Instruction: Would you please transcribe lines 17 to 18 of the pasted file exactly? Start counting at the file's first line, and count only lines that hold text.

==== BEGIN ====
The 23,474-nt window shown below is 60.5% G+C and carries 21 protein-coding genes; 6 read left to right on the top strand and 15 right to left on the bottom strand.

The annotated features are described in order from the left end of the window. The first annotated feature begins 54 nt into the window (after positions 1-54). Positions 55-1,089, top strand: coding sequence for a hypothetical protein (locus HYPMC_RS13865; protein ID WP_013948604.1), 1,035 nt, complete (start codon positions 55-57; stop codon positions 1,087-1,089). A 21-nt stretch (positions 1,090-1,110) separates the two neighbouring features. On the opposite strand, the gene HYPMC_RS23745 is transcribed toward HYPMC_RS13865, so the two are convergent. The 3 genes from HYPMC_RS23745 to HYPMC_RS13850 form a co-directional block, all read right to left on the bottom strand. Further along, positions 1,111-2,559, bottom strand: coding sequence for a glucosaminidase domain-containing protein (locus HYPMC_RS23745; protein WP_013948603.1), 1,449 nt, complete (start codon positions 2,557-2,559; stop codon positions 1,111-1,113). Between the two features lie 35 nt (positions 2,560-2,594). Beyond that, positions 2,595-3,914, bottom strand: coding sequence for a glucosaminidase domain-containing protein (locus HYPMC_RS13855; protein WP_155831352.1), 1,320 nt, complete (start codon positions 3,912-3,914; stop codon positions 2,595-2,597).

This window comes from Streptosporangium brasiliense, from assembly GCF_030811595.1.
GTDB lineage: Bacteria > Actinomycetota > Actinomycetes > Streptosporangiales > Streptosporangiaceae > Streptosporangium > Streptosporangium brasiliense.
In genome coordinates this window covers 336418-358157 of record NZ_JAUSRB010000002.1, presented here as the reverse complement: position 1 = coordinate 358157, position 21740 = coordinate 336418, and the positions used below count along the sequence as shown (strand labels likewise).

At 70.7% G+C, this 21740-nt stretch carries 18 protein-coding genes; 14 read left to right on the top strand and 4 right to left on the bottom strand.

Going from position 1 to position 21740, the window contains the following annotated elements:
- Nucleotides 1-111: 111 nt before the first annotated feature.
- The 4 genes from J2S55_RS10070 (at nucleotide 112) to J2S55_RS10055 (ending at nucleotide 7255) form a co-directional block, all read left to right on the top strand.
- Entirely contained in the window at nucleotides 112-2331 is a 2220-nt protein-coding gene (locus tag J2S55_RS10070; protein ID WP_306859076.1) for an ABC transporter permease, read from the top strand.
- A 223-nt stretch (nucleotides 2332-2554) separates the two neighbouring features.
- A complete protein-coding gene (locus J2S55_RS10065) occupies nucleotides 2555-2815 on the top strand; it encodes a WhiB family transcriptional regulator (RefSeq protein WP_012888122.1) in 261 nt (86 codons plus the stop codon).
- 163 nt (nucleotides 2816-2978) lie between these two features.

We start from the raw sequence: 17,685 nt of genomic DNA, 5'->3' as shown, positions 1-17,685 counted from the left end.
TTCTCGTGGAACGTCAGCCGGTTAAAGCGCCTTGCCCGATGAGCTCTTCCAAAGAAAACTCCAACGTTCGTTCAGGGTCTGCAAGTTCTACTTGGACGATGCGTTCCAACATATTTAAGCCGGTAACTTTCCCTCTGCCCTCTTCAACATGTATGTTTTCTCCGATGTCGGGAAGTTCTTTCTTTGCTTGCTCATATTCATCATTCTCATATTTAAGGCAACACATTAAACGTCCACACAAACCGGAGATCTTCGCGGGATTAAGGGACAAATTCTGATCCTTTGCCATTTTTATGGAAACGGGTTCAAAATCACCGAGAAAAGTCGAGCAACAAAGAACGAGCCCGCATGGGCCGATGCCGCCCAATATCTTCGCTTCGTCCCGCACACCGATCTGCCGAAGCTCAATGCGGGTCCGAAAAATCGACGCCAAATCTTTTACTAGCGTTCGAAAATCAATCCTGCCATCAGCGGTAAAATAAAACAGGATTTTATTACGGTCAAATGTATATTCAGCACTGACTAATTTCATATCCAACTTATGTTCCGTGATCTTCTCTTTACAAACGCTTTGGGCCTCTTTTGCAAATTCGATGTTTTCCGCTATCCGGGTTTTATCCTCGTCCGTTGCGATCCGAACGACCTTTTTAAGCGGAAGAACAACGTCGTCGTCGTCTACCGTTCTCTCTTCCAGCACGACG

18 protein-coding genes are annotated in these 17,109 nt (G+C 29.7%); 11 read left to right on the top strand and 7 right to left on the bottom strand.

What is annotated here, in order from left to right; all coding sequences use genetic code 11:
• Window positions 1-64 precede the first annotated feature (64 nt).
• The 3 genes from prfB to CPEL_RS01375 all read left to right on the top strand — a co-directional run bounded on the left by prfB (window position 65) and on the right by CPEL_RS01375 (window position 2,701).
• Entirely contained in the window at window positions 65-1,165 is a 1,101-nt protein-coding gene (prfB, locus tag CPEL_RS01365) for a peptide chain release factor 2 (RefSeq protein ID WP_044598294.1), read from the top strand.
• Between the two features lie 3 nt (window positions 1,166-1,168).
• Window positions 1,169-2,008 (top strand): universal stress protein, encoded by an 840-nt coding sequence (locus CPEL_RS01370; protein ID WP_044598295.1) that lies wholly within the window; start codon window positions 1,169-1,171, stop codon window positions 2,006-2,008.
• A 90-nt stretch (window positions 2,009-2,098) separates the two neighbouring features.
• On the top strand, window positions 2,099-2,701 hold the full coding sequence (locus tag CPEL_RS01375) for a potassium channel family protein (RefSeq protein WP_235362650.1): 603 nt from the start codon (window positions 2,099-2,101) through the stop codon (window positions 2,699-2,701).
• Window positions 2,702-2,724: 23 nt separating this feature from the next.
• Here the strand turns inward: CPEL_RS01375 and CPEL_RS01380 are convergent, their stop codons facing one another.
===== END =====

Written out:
What is annotated here, in order from left to right; all coding sequences use genetic code 11:
• Window positions 1-64 precede the first annotated feature (64 nt).